How important they are and how to choose the right one

Buying a sleeping bag can be overwhelming. There are a lot of things to consider: synthetic or down, mummy or rectangle shape, temperature rating, compressible weight and size. All of these options contribute to the most important (and basic) function of any sleeping bag: providing a comfortable sleeping experience after a long day of outdoor adventures.

For me (and I suspect most people), sleeping comfortably and well depends on not being too hot or too cold. No one wants to wake up in the middle of the night shivering or sweating. So how do you decide what type of sleeping bag to buy and how important, really, is the temperature rating?

The short answer is: pretty important, but like most things in life, making the best possible decision requires weighing several factors and combining those results with your personal preferences. To do this, you must first have a basic understanding of how temperature ratings are calculated in sleeping bags.

EN / ISO temperature ratings

If they are classified (and not all), the sleeping bags will have either an EN (European norm) or ISO (International Organization for Standardization) Evaluation. The good news is that the tests conducted by the two use essentially the same criteria: a heated mannequin dressed in a base layer and beanie on a foam sleeping pad. The test results produce the following “limit” temperatures – which are what you will find imprinted on the inside of your bag.

Upper limit

The upper limit refers to the highest temperature an adult male would sleep comfortably without excessive sweating.

Comfort limit

The comfort limit uses the temperature that an adult woman would need to get a comfortable night’s sleep.

Lower limit

The lower limit takes into account the lowest temperature at which an adult male could sleep comfortably.

And the extreme limit is the absolute lowest temperature that an adult female could survive. This note should not be used for the purchase of bags in general as this implies a very high risk of hypothermia.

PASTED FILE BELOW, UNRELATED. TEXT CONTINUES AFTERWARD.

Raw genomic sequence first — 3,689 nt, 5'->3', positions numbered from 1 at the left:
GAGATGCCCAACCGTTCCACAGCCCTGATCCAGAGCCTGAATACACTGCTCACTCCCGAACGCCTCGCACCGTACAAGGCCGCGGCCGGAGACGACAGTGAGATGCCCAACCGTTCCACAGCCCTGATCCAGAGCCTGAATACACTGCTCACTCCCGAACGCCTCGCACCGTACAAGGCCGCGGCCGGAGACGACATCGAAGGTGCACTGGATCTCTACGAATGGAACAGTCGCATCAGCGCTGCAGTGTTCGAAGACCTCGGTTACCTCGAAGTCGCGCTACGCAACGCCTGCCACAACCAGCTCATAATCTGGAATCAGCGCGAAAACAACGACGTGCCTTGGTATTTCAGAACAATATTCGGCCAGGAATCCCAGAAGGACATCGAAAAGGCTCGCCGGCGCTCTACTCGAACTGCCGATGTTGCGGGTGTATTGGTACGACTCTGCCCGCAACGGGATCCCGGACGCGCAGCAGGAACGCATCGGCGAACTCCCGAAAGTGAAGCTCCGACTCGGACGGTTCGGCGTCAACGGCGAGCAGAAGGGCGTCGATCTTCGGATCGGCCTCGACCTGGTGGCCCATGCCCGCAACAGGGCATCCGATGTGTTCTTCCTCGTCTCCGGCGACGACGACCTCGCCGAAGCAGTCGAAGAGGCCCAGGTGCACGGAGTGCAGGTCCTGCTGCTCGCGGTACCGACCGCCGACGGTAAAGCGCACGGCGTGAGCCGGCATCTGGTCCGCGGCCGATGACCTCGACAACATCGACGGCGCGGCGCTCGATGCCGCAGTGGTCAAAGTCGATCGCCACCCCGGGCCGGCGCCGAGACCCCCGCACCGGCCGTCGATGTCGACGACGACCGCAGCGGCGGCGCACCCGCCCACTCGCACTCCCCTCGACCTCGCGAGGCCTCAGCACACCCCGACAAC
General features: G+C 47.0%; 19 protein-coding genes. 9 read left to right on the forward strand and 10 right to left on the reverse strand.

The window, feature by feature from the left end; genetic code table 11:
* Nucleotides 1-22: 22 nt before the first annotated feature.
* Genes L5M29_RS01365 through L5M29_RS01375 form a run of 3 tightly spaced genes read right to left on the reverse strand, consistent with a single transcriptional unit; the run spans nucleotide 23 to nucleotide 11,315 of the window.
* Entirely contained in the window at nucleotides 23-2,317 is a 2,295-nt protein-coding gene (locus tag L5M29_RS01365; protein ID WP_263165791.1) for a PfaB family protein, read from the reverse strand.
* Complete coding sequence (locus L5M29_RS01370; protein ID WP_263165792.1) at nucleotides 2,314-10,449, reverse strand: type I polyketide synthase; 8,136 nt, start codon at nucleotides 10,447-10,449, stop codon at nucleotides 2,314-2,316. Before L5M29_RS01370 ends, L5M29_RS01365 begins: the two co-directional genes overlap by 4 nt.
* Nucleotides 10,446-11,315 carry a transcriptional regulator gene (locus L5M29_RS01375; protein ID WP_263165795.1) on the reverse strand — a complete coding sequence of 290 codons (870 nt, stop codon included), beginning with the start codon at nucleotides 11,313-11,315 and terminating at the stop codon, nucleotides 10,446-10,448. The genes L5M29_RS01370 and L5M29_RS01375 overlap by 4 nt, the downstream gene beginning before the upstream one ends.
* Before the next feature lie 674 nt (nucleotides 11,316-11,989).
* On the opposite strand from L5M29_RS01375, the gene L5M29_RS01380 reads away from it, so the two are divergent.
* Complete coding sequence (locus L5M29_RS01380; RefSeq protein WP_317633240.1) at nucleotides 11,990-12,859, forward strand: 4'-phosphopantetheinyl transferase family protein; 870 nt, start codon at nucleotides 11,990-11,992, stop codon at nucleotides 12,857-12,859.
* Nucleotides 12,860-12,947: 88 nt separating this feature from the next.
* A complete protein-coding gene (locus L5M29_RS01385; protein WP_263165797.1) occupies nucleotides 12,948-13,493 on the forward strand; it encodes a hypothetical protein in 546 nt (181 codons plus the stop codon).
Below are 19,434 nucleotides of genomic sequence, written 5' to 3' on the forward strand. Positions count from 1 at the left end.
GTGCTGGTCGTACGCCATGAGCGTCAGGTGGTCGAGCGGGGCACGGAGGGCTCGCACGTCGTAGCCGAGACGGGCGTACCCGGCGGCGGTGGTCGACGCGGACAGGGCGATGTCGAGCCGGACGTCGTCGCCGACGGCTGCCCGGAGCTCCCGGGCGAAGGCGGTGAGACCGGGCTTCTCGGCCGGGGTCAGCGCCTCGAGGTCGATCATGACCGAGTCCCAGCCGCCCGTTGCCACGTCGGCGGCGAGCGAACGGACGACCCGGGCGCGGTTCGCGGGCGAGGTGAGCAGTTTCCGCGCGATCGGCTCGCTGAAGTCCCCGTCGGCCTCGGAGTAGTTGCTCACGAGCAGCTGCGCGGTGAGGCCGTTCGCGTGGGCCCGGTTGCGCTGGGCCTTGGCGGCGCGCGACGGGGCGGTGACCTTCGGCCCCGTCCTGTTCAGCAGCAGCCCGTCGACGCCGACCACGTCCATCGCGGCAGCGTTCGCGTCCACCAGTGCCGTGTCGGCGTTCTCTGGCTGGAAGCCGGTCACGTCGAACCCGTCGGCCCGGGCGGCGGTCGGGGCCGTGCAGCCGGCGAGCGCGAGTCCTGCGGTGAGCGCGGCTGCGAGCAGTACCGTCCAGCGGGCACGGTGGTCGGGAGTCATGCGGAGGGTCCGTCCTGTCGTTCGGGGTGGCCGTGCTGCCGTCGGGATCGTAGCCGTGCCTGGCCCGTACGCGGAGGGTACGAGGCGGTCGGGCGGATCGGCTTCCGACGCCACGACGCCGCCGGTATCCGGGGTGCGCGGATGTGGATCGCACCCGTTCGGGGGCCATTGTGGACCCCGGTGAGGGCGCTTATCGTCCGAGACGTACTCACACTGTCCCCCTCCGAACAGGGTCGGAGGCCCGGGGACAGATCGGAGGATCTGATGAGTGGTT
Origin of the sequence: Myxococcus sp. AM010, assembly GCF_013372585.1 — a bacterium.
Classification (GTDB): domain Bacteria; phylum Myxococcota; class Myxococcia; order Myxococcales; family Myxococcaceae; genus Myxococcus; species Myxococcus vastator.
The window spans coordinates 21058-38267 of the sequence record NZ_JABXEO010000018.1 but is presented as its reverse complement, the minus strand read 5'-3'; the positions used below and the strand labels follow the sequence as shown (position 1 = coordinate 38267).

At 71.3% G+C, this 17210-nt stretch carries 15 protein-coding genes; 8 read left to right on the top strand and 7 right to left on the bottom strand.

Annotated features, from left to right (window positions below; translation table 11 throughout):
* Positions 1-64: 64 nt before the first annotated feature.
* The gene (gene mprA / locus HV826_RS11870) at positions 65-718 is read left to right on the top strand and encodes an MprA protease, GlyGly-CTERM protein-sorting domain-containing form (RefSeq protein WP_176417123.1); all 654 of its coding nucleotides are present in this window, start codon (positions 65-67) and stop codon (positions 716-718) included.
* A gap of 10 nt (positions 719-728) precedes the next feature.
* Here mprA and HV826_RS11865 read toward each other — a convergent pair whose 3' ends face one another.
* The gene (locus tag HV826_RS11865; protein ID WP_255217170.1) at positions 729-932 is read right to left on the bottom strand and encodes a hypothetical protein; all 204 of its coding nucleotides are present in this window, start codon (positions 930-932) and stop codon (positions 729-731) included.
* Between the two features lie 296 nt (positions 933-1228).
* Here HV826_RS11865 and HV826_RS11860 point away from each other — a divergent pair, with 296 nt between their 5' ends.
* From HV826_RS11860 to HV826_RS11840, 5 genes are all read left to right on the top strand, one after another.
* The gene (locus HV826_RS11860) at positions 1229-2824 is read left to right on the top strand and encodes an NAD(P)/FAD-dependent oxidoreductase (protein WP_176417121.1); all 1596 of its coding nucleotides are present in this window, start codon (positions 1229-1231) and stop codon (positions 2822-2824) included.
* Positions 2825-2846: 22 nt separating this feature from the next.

These ratings are most often displayed in a combined text graph that ranges from highest to lowest temperature. One of my Rab bags lists the comfort limit at 39F, the comfort limit at 30F, and the extreme at 1F. This means that the average adult woman would find the bag comfortable down to 39F while the average man would likely be able to use the same bag in temperatures as low as 30F. The extreme limit of 1F is the lowest possible temperature at which the bag should be used (but only in an emergency).

The use by the male and female rating systems is based on scientific data which shows that women tend to be cold at higher temperatures than men and that adult men are often “hotter” than women. adult women. One of the reasons for this, according to studies, is that lower muscle mass on the surface of the body usually makes a person feel colder.

Another reason (if you like science) that just got published in a October 2021 study suggests that the set of women feeling colder than men is in fact an evolutionary characteristic related to having and caring for children (and this extends to species other than humans).

In order to determine the desired temperature range, think about where you will be using the bag. If you sleep outside in the summer and stay at a low altitude (without climbing mountains), a bag rated at 32 degrees Fahrenheit and above should work just fine. If you find yourself in an area where nighttime temperatures can drop below freezing or on an extended trip of several months, a 3-season sleeping bag that is between 20 and 32 degrees Fahrenheit would be better suited. And, if you’re into serious mountaineering where there’s going to be snow, you’ll need a real winter pack that’s designed for temperatures below 20 degrees Fahrenheit.

A lot of people I know always add at least a 10 degree buffer zone when deciding which bag to take where. For example, if they think they are camping in 32 degrees Fahrenheit, they will opt for a 3 season bag rather than a summer bag. You also obviously need to take your own body temperature trends into account.

Summer / Low Altitude: 32 degrees Fahrenheit and above

Not all bags have temperature ratings, and common wisdom is to assume that a bag without one will fall into the summer / low-altitude category – especially those made by mid-range or low-budget brands. The old adage “you get what you pay for” is often true of sleeping bags.

My go-to bag in this category is the Rab Neutrino Pro 200 with a comfort rating of 32F.

Rab Neutrino 200 sleeping bag – 349.95

Rab Neutrino 200 sleeping bag


$ 349.95

Neutrino Pro 200 Down Sleeping Bag – $ 400.00

Neutrino Pro 200 down sleeping bag

Neutrino Pro 200 down sleeping bag

rab. equipment

$ 400.00

The Neutrino Pro is a mummy-shaped, down-filled bag with an inner collar and drawstring. It is very small (12.6 x 6.2 inches) and weighs 21 ounces. Made with a water resistant and durable outer fabric, this bag stays warm even in the morning when there is condensation or dew.